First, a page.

They’re not consistent. They’re not training and they don’t turn it [00:23:00] into a habit. So I think these rules are very simple and they apply for a lot of things as well. But getting back to the underlying issues, do you ever talk about, what got someone out of shape and how their lifestyle. Got ’em to a point where they might be, 15, 20 pounds, kilos, overweight outta shape, don’t move.

What are some of the psychological things or what are some of the reasons that people get outta shape? The, any things that comes up for you, Pete? Like why do we live in society where, 60% of people are overweight or obese and we’re given this society where we’re not healthy and we’re not?

Can you talk about some of the reasons why? Yeah. I feel like there’s a lot of people that I guess there’s a lot of things here in Australia, especially where people are working from home nowadays, a lot more people may sustain some long-term injuries or a significant injury that may initially stop them from training.

And then I guess those bad habits just roll on for a longer period of time than that, than the what it should. I train a lot of mums as well, where they’ve recently just had kids. They’ve put her in a few kilos. , then you’ve [00:24:00] got people that are just too scared to start, or it might not even be in their culture to trade.

Like I’ve got a lot of people here in, in the community that I live now where they’ve never trained before. And they reach out to me and they always say, Pete, I’ve never done anything before. And then you just teach ’em, but it’s there’s a lot of things that make that might contribute to people getting into bad shape.

But I feel like. It’s never, there’s never a right time to start your journey. I think you just gotta pull the pin into it. Like a lot of people might make make, there’s a lot of people that make excuses saying I’ve, I had an injury five years ago and my back’s never been the same.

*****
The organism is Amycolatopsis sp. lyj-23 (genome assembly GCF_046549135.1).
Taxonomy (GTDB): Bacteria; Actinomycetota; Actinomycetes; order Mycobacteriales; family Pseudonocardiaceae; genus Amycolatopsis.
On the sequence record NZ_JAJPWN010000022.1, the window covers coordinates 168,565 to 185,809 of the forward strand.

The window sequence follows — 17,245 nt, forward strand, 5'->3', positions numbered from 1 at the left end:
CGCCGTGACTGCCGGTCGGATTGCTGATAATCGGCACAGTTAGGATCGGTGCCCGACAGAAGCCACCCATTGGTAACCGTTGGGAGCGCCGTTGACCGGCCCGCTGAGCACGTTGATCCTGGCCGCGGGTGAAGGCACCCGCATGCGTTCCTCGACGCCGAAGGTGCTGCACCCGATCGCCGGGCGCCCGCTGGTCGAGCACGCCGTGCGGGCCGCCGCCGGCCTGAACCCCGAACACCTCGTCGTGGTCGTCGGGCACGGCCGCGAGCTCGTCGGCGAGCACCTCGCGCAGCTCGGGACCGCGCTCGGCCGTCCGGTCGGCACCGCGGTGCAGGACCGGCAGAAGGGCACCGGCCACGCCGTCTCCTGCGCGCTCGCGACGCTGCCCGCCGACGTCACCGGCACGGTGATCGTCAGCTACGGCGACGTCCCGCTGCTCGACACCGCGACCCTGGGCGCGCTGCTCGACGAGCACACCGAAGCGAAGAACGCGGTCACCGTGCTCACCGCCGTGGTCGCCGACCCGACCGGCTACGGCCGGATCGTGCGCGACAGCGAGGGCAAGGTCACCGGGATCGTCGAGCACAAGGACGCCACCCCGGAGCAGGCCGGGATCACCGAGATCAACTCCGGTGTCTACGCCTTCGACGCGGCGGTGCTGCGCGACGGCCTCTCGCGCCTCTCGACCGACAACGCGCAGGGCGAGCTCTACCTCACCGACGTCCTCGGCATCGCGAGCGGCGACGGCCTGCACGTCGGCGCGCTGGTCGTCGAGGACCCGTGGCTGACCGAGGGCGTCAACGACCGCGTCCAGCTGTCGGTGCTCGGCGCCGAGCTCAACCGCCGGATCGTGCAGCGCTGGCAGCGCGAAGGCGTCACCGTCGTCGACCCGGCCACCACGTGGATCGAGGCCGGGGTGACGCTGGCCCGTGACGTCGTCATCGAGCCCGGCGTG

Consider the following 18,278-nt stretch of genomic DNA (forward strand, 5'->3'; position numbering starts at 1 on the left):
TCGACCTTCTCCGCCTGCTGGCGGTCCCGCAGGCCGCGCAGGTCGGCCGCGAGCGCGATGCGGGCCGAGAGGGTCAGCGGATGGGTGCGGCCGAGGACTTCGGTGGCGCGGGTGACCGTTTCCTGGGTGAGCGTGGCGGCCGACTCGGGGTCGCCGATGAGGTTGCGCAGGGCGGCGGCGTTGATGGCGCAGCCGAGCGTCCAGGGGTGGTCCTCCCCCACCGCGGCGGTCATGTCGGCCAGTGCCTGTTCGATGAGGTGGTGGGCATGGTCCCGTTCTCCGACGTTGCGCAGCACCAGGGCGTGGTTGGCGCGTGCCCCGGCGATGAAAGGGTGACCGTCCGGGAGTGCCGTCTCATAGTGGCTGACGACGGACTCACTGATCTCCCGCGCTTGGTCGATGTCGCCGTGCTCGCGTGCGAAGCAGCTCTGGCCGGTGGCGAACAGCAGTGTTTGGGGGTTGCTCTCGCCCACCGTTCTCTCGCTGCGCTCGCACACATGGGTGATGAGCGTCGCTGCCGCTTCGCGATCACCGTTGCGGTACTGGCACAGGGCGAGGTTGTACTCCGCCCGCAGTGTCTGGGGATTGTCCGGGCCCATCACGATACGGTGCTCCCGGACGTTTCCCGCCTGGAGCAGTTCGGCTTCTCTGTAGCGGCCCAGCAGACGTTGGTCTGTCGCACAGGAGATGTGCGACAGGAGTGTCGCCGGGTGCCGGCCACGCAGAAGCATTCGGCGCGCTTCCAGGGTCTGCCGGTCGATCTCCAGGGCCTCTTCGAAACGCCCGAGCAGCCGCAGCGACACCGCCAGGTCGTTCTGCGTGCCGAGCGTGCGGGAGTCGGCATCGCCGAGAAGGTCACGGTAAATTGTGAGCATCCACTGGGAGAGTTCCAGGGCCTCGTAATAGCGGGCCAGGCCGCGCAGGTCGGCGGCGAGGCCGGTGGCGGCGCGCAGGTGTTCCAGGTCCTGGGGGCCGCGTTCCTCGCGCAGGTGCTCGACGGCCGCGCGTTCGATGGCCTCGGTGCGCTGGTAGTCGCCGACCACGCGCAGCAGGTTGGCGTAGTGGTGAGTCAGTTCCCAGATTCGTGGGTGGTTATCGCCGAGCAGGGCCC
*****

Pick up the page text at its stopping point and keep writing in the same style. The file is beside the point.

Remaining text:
But, they haven’t really done anything to or. done anything to help that or get it stronger? And from my experience, your experience when my wife was training with you and she’s coming home results and feeling great, and I’m like, you know what? I just need to pay someone to get the results.

So the 50% of the result comes from when you make the decision that you are going to pay someone to help you with accountability and coaching to get that result. It’s 50% the 50. The other 50% comes from actually being [00:25:00] consistent, staying with the program, listening to the advice, applying the advice, doing the hard things first, because the easy things come second to get.

To the body composition you want, it’s going to take work. But to keep that body composition, it’s going to take more work. Sorry, it’s gonna take work, but not as hard work because you’re gonna have the habits, routines, disciplines and education to keep it off as well. But basically, from where you are now, if you are not getting results, it’s because you haven’t made the decision, which is number one, and haven’t paid to play.

So that’s number two. And. Following the advice through there, so just a bit of a tangent through there. But yeah, if anyone’s listening at the moment that wants to start, doesn’t know where to start, this is your time. If you are listening to this, understand this could be a small wake up call. We’re not looking at working with people for 52 weeks.

We don’t have that bandwidth. We’re running a nine week program starting mid Jann and [00:26:00] one starting Feb first, cuz some people are still on holidays as well. So it’d be two groups. It’s one-on-one coaching or one on two. You get me and Pete. And we get you. It’s not a group coaching, it’s an individualized program as well.